by Sean McCarroll, Tofino
If you've strolled along any of the beaches around Tofino, there is a good chance that you've stumbled across a sand dollar. The fragile disks with their telltale floral designs can be found all over the sandy beaches of Clayoquot Sound.
Sand dollars are found in temperate and tropical oceans throughout the world; usually found in shallow, sandy areas. They are from a class of marine animals known as Echinoderms, which literally means "spiny skin." They are closely related to sea cucumbers, sea urchins, and sea stars.
The outer shell of the sand dollar is made up of calcium carbonate and is called a test. These are the hard white shells with flowery designs that we commonly find washed up on the beaches around Tofino. When the animal is alive the test protects its tissues and organs. When they die, the insides rot away, leaving only the test to drift up on shore.
When alive they look like they are covered in a fine layer of hair. These are actually small black spines and tube feet that cover a sand dollar's test and are used for movement and feeding. They allow the animal to slowly move along the seafloor, burrow into the sand and trap organic particles that drift by in the water column and cling to sand.
In British Columbia there is one species of sand dollar called the Dendraster excentricus. They live in the lower intertidal zone and up to six metres deep in the subtidal zone. Their basic structure is very similar to a sea urchin, with the small spines and tube feet common amongst all echinoderms.
The sand dollar has no head or tail, no front or back, instead it has an "oral" side on the bottom and an "aboral" side on the opposite surface. Looking at a sand dollar test you will see a small hole in the centre of the oral side. This is where the creature's mouth used to be. Surrounding the mouth you will see grooves cut into the surface of the test that look like river valleys. These are called food grooves. When living, sand dollars filter small particles of food that they ensnare with mucus between their spines. The food is then carried by cilia to the food grooves where the small particles are corralled to the mouth.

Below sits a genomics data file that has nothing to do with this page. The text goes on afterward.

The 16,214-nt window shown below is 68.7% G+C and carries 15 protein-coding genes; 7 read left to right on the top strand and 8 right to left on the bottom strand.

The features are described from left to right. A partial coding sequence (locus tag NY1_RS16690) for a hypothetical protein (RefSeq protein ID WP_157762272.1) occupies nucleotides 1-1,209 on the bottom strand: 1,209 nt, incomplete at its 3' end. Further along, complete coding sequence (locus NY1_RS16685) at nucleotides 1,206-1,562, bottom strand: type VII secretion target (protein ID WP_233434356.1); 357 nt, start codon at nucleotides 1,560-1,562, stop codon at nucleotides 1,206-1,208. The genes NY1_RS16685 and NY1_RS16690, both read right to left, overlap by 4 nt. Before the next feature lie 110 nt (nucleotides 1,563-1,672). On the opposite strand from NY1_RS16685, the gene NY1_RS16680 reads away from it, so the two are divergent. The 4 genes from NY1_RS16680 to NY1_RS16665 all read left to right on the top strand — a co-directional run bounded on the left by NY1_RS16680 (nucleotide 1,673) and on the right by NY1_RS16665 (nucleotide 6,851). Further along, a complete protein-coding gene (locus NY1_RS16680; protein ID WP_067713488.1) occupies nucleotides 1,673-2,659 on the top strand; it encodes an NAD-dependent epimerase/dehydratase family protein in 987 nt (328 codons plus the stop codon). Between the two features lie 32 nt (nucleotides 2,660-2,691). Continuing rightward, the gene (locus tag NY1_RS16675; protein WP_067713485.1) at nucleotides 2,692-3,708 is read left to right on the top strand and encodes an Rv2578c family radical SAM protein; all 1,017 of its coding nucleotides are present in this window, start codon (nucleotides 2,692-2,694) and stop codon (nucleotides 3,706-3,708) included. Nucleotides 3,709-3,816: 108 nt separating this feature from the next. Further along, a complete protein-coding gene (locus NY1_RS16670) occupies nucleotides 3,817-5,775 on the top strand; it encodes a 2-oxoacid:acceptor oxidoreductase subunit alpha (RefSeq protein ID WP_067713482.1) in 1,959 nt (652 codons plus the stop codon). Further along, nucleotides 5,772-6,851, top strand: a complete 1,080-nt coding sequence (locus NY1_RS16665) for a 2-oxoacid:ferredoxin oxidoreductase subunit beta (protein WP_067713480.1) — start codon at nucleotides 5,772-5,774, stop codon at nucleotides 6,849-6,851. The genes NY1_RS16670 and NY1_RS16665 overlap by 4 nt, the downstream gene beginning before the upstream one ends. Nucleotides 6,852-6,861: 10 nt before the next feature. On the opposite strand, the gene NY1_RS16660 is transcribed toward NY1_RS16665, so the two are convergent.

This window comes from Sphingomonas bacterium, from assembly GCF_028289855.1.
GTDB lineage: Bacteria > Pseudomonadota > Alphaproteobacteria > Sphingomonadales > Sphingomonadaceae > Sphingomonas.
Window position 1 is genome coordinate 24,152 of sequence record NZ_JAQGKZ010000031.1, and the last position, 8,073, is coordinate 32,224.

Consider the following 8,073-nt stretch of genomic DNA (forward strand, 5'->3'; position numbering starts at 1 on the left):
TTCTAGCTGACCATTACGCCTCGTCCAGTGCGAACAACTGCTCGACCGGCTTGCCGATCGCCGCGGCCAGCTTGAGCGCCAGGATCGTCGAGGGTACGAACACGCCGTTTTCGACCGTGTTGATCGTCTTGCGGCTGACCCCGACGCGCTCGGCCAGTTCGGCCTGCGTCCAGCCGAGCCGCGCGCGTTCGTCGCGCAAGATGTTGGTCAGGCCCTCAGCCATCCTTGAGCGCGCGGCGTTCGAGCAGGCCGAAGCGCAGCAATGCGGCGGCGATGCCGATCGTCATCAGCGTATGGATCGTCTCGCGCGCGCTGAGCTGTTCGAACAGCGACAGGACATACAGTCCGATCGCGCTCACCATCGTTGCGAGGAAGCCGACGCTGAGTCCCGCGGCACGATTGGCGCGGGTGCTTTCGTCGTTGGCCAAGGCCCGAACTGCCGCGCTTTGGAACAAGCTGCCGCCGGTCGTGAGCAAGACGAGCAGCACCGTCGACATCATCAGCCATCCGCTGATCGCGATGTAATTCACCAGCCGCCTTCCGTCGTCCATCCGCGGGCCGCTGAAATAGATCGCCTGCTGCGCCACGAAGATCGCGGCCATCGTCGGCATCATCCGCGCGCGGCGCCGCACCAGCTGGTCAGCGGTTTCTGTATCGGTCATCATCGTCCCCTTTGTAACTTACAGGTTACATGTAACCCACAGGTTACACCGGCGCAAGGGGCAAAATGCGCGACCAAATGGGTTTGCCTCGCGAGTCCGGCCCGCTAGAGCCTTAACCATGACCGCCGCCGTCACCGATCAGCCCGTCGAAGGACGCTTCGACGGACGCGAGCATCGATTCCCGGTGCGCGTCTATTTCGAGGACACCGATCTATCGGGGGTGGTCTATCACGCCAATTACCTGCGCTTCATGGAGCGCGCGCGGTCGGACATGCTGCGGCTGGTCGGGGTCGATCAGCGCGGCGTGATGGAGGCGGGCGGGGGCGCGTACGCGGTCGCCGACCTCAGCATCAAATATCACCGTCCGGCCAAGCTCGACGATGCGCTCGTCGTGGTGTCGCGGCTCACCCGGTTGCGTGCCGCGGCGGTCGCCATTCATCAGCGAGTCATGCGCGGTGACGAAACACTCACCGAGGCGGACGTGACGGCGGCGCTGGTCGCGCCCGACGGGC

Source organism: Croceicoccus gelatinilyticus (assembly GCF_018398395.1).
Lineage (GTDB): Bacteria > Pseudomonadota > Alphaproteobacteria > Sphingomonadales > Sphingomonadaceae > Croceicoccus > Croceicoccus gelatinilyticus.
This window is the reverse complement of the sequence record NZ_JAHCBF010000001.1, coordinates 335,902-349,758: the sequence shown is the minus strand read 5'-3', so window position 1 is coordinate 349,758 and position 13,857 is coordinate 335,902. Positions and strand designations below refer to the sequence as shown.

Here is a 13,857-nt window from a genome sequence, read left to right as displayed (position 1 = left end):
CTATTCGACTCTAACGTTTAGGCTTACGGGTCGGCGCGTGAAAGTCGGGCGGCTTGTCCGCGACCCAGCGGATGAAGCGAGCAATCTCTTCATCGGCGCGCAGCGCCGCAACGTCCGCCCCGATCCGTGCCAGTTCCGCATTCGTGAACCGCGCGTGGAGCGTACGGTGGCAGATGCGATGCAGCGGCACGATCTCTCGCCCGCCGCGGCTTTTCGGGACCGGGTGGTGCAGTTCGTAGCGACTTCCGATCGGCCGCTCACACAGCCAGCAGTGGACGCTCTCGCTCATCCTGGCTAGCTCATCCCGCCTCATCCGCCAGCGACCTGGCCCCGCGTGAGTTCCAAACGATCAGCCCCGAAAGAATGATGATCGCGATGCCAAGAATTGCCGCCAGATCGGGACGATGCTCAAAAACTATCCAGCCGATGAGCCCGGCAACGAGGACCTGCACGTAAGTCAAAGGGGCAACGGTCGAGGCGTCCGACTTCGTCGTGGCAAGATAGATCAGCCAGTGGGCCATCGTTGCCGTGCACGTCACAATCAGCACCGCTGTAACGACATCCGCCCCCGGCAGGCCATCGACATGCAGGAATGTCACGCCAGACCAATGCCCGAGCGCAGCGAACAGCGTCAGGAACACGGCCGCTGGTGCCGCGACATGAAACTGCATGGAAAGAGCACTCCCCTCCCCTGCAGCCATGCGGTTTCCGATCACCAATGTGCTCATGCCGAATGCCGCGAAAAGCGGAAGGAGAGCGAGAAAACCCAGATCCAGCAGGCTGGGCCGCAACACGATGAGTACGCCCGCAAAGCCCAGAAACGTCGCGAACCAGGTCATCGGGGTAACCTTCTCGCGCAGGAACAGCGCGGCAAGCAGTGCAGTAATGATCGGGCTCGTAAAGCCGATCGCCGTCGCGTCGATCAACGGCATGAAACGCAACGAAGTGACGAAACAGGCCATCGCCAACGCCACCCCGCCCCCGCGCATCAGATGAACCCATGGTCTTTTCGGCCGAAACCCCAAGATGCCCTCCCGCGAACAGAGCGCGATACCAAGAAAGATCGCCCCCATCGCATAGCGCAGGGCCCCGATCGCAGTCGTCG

On the aboral side of the sand dollar there are five indentations that make an easily recognizable floral design. These are called ambulacra, and are where the animal's gills are located.
They have two different methods of feeding, deposit and suspension feeding. When deposit feeding they feed on tiny organic particles drifting in the water and attached to particles of sand. Specialized tube feet on the oral side form a funnel around the spines and transfers the food from tube foot to tube foot until it reaches the food grooves. When the particles reach the end of the food grooves there is a powerful muscle called the Aristotle's Lantern that is equipped with hardened teeth that crush tiny organic particles.
Suspension feeding is a method sand dollars use in calm water. They position themselves so that one edge is buried in the sand while the other is sticking up vertically. Doing so enables them to catch particles in the water column just above the surface of the sand. The particles captured are transferred from the tube feet to the mouth in the same manner as deposit feeding.
Sand dollars reproduce by a method called "broadcast spawning." When the temperature and salinity of the ocean are just right all of the sand dollars in a localized area will release their eggs and sperm at the same time. The eggs and sperm meet in the water and the eggs are fertilized. They immediately start developing into sand dollar larvae through cell division. They float around at the mercy of ocean currents continuing to grow as they feed on smaller organisms. After about a month the larvae settle down on a sandy area and change their shape into that of a sand dollar. They continue to grow until they develop into adults.
Since sand dollars live in sandy locations the beaches around Tofino are an ideal place to collect their tests. The best time to search the beaches is after a storm as many of the dead shells are picked up by the increased wave action.
Sean McCarroll is an outdoor and travel writer from Nova Scotia. He is spending a month in Tofino to recover from his journalism studies at the University of King's College.